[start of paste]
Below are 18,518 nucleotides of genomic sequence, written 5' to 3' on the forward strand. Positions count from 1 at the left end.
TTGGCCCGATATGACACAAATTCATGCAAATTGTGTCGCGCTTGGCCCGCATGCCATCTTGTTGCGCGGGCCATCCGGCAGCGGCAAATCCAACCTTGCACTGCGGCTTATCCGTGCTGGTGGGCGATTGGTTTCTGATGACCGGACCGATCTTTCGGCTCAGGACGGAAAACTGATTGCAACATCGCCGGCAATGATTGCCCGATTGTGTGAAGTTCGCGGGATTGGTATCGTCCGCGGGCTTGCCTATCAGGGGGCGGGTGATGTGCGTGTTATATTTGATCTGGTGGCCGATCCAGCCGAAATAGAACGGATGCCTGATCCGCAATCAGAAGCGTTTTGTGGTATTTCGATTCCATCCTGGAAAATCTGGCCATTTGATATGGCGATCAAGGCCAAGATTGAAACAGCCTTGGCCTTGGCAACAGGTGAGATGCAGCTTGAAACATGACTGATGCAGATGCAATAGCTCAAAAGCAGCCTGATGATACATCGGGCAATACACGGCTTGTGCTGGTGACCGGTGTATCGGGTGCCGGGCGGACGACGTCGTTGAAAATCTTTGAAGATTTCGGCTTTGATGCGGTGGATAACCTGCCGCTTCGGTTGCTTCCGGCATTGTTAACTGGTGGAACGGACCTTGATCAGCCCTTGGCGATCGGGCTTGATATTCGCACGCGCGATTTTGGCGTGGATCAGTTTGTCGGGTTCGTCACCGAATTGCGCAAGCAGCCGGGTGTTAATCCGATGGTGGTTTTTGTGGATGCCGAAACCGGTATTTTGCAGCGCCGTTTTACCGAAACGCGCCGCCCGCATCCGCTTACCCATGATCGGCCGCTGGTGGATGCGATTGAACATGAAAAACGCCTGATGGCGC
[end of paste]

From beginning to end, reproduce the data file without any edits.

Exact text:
Below are 18,518 nucleotides of genomic sequence, written 5' to 3' on the forward strand. Positions count from 1 at the left end.
TTGGCCCGATATGACACAAATTCATGCAAATTGTGTCGCGCTTGGCCCGCATGCCATCTTGTTGCGCGGGCCATCCGGCAGCGGCAAATCCAACCTTGCACTGCGGCTTATCCGTGCTGGTGGGCGATTGGTTTCTGATGACCGGACCGATCTTTCGGCTCAGGACGGAAAACTGATTGCAACATCGCCGGCAATGATTGCCCGATTGTGTGAAGTTCGCGGGATTGGTATCGTCCGCGGGCTTGCCTATCAGGGGGCGGGTGATGTGCGTGTTATATTTGATCTGGTGGCCGATCCAGCCGAAATAGAACGGATGCCTGATCCGCAATCAGAAGCGTTTTGTGGTATTTCGATTCCATCCTGGAAAATCTGGCCATTTGATATGGCGATCAAGGCCAAGATTGAAACAGCCTTGGCCTTGGCAACAGGTGAGATGCAGCTTGAAACATGACTGATGCAGATGCAATAGCTCAAAAGCAGCCTGATGATACATCGGGCAATACACGGCTTGTGCTGGTGACCGGTGTATCGGGTGCCGGGCGGACGACGTCGTTGAAAATCTTTGAAGATTTCGGCTTTGATGCGGTGGATAACCTGCCGCTTCGGTTGCTTCCGGCATTGTTAACTGGTGGAACGGACCTTGATCAGCCCTTGGCGATCGGGCTTGATATTCGCACGCGCGATTTTGGCGTGGATCAGTTTGTCGGGTTCGTCACCGAATTGCGCAAGCAGCCGGGTGTTAATCCGATGGTGGTTTTTGTGGATGCCGAAACCGGTATTTTGCAGCGCCGTTTTACCGAAACGCGCCGCCCGCATCCGCTTACCCATGATCGGCCGCTGGTGGATGCGATTGAACATGAAAAACGCCTGATGGCGC